Erdogan vs. Putin in battle over fake news

(AFP)
Short Url
Updated 27 May 2020

Erdogan vs. Putin in battle over fake news

  • Relations between the two countries are becoming increasingly strained

ANKARA: Relations between Turkey and Russia have reached a new low with Ankara’s launch of a Russian-language TV channel and social media account to fight “fake news” from Moscow.

The official aim of the new digital platform is “battling disinformation and manipulation.”

Turkey’s state-run TRT broadcaster, which already has English, Arabic and German channels, said it would work through local correspondents in the Russian-speaking world to give “alternative narratives.”

“Like many Western countries, Turkey has been a target of intense Russian disinformation campaigns,” Dr. Emre Ersen, an expert on Turkey-Russia relations from Marmara University in Istanbul, told Arab News.

“So  the launch of TRT Russian could definitely be viewed as a countermeasure against such campaigns by Russia now that the divergence of interests between the two countries over Syria and Libya is becoming more and more visible.”

Relations between the two countries are becoming increasingly strained. The shooting down of a Russian fighter jet by Turkish forces in November 2015 sparked a fierce information war between their media outlets.

In March, Turkish police briefly detained the editor in chief of Russia’s Sputnik Turkey news agency, and employees’ homes were attacked by mobs who called them “Russian spies.” Russia’s Foreign Ministry condemned the episode as a “flagrant violation of the rights of journalists.”

Last year, the Turkish EDAM think-tank published a study suggesting that Russian sources had published tens of thousands of fake news stories about the downing of the Russian jet, Russia’s annexation of Crimea and talks about Russia’s S-400 missile system.

“Even before the downing of the Russian jet, Turkish media were suspicious of Russia,” said Dr. Akin Unver, an associate professor of international relations at Kadir Has University in Istanbul. “Its annexation of Crimea, and military deployment in Syria were all viewed with suspicion. After the shooting down of the jet, there was a seven-month media war between Russia and Turkey, and Russia won the war of narratives.”


Frankly Speaking: Arab News premieres first talkshow with former PM of Pakistan

Updated 28 November 2020

Frankly Speaking: Arab News premieres first talkshow with former PM of Pakistan

  • Hosted by veteran journalist Frank Kane, program will interview movers and shakers, world policymakers
  • Each episode of the program is 20 minutes, with occasional additional reporting and interviews to be included throughout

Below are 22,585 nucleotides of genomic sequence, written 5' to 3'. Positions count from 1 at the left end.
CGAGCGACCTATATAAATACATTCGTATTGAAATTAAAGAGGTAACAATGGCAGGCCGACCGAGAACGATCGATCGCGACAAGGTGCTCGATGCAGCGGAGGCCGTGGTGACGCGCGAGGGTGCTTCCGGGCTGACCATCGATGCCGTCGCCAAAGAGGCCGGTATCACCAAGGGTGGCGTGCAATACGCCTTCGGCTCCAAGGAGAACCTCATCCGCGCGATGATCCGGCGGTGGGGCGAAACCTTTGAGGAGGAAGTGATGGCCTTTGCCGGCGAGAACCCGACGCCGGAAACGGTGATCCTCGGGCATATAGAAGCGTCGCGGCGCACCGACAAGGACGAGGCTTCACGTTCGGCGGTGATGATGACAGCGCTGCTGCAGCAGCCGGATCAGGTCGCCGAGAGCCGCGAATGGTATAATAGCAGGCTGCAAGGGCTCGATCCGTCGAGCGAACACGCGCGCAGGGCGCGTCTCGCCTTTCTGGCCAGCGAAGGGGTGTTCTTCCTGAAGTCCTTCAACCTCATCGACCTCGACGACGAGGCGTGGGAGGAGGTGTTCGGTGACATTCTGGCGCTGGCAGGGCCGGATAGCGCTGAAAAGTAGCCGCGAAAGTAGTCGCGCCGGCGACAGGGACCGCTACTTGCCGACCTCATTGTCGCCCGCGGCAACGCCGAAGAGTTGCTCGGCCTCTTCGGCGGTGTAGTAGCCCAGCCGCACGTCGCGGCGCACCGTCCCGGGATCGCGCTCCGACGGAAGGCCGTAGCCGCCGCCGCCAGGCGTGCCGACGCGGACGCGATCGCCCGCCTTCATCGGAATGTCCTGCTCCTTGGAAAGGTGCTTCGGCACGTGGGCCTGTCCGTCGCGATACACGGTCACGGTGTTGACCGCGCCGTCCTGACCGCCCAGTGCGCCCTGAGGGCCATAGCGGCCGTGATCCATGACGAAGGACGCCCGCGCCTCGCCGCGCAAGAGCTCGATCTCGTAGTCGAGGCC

LONDON: Arab News, the region’s leading English-language Middle East newspaper, is proud to announce its latest video product: “Frankly Speaking,” a recorded show that will interview and challenge movers and shakers, world policymakers and influential deciders on topics relating to the Arab world.

Hosted by veteran, award-winning journalist and senior Arab News business columnist, Frank Kane, who has interviewed influential business leaders and key politicians from around the world including Emirati tycoon, Khalaf Al-Habtoor, president of the World Economic Forum (WEF), Borge Brende, and Anthony Scaramucci, the former communications adviser to US President Donald Trump.

Each episode of the program is 20 minutes, with occasional additional reporting and interviews to be included throughout.

 

 

“Frankly Speaking” will be available on Arab New’s YouTube channel and on the program page on the Arab News website.

Commenting on the launch, Arab News Editor in Chief Faisal J. Abbas said: “As the leading English language news source on Saudi Arabia and Middle East, it was only natural for Arab News to expand its video offering and we are very proud to present 'Frankly Speaking' as our first product for our followers worldwide.”

“While editorial integrity can only be proven, the combination of the credibility of both the Arab News brand and the long experience and interview style of Frank Kane will ensure that each episode provides an intellectually stimulating debate and plenty of material for further discussion,” he said.

 

 

The first episode of “Frankly Speaking” launches on Saturday at 5 p.m. Riyadh time (2 p.m. GMT) and will feature former Pakistani Prime Minister Shaukat Aziz, who will talk about his own recipe for change in Pakistan, Saudi Arabia’s reforms, the difference between Islamabad’s relationship with Iran and with Saudi Arabia, as well as his views on Israel.